When she was 5 years old, Cynthia Grennan ’59 stood in front of a chalkboard and taught a lesson to the dolls lined up on her bench. There was no doubt she would end up in a classroom someday.
“School was the best place in the world for me,” Grennan said. “I loved school. As an only child, school was where the socialization started, and it was a very happy place for me.”
When she retired as a school superintendent in California, she was responsible for 32,000 students. That was a long way from the Illinois farm where she grew up.
She credits Illinois State with literally changing her view of the world. As a student during the University’s centennial in 1957, she was selected for Professor Arthur Watterson’s trip around the world one summer. At 19, she found herself on a jet to Paris, in Egypt, and in India, where she saw people dying on the street of the Hong Kong flu, their bodies loaded onto a hayrack for the funeral pyre.
“When you’re 19 years old, that’ a growing-up experience, but it opens your eyes to the world and to what the needs are,” she said.
On campus, she had friends majoring in special education and found herself helping them by designing a lesson plan on where milk comes from. “That opened the door to me that there were going to be youngsters who came through our classrooms who were going to need special attention,” she said. “It made me sensitive to that.”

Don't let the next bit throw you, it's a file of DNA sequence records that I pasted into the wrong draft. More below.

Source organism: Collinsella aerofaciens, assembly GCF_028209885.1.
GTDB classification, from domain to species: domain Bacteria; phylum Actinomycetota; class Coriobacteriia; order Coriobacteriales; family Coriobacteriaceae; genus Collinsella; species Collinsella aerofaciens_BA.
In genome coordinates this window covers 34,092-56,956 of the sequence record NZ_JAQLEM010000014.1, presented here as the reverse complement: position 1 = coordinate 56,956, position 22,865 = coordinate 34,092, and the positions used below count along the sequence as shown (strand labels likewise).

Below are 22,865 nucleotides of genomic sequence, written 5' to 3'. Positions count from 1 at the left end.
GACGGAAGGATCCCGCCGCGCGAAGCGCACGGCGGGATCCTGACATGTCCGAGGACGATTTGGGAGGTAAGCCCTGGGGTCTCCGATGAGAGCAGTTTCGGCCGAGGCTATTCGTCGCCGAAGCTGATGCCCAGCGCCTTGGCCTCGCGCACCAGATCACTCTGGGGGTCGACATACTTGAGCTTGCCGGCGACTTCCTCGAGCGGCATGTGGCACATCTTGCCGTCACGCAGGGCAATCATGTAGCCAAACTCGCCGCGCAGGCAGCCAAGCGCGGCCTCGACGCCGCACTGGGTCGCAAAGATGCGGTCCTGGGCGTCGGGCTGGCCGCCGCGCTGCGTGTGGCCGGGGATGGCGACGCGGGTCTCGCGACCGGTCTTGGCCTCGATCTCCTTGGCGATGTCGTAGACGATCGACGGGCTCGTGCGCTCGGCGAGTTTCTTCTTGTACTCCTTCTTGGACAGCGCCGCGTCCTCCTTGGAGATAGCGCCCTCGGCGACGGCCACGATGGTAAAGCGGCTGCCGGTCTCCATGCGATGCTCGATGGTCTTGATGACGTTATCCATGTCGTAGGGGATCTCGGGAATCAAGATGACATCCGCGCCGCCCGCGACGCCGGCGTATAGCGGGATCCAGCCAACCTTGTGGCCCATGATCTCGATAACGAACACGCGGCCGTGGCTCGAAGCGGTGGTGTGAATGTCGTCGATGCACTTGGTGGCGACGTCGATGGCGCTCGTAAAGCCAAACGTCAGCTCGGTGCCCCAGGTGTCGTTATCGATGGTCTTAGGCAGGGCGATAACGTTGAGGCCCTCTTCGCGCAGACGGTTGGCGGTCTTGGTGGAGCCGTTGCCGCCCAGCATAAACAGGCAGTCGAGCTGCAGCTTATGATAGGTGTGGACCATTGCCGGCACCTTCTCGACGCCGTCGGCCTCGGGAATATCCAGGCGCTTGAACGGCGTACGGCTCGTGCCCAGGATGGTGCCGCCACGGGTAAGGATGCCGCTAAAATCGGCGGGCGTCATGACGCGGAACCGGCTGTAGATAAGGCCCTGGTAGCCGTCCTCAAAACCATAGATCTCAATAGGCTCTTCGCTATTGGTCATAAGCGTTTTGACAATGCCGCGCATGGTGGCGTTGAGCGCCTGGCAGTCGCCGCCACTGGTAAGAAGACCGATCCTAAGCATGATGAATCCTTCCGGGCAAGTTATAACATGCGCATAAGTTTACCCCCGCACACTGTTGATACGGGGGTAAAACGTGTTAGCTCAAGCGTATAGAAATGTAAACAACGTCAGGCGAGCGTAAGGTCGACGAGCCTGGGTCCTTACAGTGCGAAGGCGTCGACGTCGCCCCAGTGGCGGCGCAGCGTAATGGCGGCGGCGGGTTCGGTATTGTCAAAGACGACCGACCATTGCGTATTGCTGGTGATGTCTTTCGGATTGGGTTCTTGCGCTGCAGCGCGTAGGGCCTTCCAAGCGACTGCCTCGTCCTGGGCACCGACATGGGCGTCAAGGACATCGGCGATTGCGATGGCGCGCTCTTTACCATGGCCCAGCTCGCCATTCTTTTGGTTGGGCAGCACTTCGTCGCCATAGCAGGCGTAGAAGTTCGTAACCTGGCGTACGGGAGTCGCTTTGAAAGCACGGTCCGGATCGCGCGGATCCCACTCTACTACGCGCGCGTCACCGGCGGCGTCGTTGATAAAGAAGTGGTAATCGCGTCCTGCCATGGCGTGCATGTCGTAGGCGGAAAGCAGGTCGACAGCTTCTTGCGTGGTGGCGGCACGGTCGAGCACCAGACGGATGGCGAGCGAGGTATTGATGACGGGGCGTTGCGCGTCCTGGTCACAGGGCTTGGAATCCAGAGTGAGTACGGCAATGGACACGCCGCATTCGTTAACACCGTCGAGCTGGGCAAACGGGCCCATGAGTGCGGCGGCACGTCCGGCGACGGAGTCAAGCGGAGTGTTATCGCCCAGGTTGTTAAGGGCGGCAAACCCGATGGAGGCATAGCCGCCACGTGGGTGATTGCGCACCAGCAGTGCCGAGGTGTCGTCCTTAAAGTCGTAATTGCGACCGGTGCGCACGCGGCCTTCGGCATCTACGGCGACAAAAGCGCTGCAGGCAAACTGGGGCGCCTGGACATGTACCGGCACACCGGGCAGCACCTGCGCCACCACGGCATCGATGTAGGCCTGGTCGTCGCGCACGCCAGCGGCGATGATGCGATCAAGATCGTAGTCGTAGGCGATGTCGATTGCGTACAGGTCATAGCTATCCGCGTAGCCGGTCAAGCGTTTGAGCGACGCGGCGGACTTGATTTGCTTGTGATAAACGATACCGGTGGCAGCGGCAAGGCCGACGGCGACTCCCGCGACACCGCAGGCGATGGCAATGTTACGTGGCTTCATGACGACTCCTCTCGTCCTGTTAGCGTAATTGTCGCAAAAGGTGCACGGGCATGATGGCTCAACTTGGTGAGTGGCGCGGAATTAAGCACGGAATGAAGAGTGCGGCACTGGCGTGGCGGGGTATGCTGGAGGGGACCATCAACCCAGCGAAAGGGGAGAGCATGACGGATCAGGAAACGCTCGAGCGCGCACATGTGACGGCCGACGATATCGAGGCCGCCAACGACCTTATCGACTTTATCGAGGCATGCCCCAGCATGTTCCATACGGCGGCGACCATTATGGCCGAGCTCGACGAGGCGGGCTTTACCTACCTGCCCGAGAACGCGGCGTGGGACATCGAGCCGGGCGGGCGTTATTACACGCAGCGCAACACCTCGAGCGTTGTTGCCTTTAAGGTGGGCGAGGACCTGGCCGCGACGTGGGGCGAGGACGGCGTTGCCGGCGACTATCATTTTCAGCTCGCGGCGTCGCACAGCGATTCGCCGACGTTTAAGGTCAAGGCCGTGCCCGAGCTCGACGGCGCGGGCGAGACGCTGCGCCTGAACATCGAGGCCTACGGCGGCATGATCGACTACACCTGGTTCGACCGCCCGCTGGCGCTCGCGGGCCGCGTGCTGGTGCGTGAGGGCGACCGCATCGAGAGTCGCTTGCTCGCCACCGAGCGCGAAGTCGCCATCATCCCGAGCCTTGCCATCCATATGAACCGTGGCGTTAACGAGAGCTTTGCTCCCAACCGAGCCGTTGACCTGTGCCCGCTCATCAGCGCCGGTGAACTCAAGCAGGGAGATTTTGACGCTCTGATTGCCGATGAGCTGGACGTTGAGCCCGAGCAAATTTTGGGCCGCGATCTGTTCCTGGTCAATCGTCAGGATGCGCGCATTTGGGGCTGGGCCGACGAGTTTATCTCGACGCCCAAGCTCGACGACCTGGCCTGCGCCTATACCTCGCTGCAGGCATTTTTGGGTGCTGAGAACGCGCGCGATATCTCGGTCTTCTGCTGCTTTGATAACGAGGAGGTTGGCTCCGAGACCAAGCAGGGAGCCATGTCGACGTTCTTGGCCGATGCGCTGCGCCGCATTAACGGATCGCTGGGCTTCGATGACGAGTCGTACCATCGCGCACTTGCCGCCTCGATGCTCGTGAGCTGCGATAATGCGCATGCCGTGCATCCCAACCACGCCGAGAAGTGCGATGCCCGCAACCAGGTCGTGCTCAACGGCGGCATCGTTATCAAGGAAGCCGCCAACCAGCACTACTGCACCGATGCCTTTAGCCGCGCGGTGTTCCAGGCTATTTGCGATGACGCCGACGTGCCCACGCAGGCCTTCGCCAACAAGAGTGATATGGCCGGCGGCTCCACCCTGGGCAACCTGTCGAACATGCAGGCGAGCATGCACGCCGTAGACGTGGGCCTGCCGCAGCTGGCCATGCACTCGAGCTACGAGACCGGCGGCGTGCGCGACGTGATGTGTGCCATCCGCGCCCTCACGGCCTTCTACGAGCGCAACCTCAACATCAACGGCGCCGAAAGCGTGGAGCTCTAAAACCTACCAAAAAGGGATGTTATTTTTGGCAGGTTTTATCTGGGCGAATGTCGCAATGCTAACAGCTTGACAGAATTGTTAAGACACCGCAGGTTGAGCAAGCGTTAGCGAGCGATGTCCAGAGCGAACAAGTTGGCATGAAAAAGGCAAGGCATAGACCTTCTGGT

When she started teaching in Palatine, she had two special needs students. She went on to get her master’s in special education and later her doctorate. And now she has made a planned gift to benefit the Special Education Assistive Technology (SEAT) Center in the College of Education. All teacher education students go through the SEAT Center, where they learn how to use assistive technology in the classroom, giving students with disabilities the power to learn.
“It’s for everybody, whatever field you’re going into and it has magnificent uses for the kids they’ll be teaching,” she said. “I had been in a quandary on what to do, and when I heard about the SEAT Center, I was hooked.”
The woman who has been to all seven continents and was in Antarctica for her birthday during the millennium celebration wanted to find a unique way to give back to the school that led her to another chalkboard all those years.
“ISU made it possible for me to go to school,” she said, adding she was the recipient of a scholarship. “And now I have this opportunity to give back.”